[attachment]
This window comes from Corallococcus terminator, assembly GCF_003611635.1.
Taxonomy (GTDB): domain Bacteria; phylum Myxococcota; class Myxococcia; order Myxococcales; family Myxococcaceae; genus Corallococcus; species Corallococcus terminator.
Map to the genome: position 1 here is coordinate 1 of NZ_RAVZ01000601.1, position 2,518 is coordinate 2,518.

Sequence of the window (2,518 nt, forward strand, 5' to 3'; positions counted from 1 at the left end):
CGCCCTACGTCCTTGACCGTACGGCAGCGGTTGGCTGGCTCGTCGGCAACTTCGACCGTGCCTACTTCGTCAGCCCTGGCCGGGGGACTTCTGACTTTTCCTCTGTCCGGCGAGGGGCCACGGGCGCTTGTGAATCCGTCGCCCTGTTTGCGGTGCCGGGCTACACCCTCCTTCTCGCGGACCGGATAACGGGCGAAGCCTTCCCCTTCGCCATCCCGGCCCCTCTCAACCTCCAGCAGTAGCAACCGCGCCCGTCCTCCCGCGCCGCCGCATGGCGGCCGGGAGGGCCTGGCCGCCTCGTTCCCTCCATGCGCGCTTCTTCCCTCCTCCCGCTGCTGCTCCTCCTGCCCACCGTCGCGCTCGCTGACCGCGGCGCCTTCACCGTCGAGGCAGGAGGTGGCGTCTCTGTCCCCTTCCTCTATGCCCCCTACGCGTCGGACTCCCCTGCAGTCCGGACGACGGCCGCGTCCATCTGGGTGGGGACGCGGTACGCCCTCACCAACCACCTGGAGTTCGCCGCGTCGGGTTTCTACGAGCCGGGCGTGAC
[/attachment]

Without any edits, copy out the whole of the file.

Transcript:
This window comes from Corallococcus terminator, assembly GCF_003611635.1.
Taxonomy (GTDB): domain Bacteria; phylum Myxococcota; class Myxococcia; order Myxococcales; family Myxococcaceae; genus Corallococcus; species Corallococcus terminator.
Map to the genome: position 1 here is coordinate 1 of NZ_RAVZ01000601.1, position 2,518 is coordinate 2,518.

Sequence of the window (2,518 nt, forward strand, 5' to 3'; positions counted from 1 at the left end):
CGCCCTACGTCCTTGACCGTACGGCAGCGGTTGGCTGGCTCGTCGGCAACTTCGACCGTGCCTACTTCGTCAGCCCTGGCCGGGGGACTTCTGACTTTTCCTCTGTCCGGCGAGGGGCCACGGGCGCTTGTGAATCCGTCGCCCTGTTTGCGGTGCCGGGCTACACCCTCCTTCTCGCGGACCGGATAACGGGCGAAGCCTTCCCCTTCGCCATCCCGGCCCCTCTCAACCTCCAGCAGTAGCAACCGCGCCCGTCCTCCCGCGCCGCCGCATGGCGGCCGGGAGGGCCTGGCCGCCTCGTTCCCTCCATGCGCGCTTCTTCCCTCCTCCCGCTGCTGCTCCTCCTGCCCACCGTCGCGCTCGCTGACCGCGGCGCCTTCACCGTCGAGGCAGGAGGTGGCGTCTCTGTCCCCTTCCTCTATGCCCCCTACGCGTCGGACTCCCCTGCAGTCCGGACGACGGCCGCGTCCATCTGGGTGGGGACGCGGTACGCCCTCACCAACCACCTGGAGTTCGCCGCGTCGGGTTTCTACGAGCCGGGCGTGAC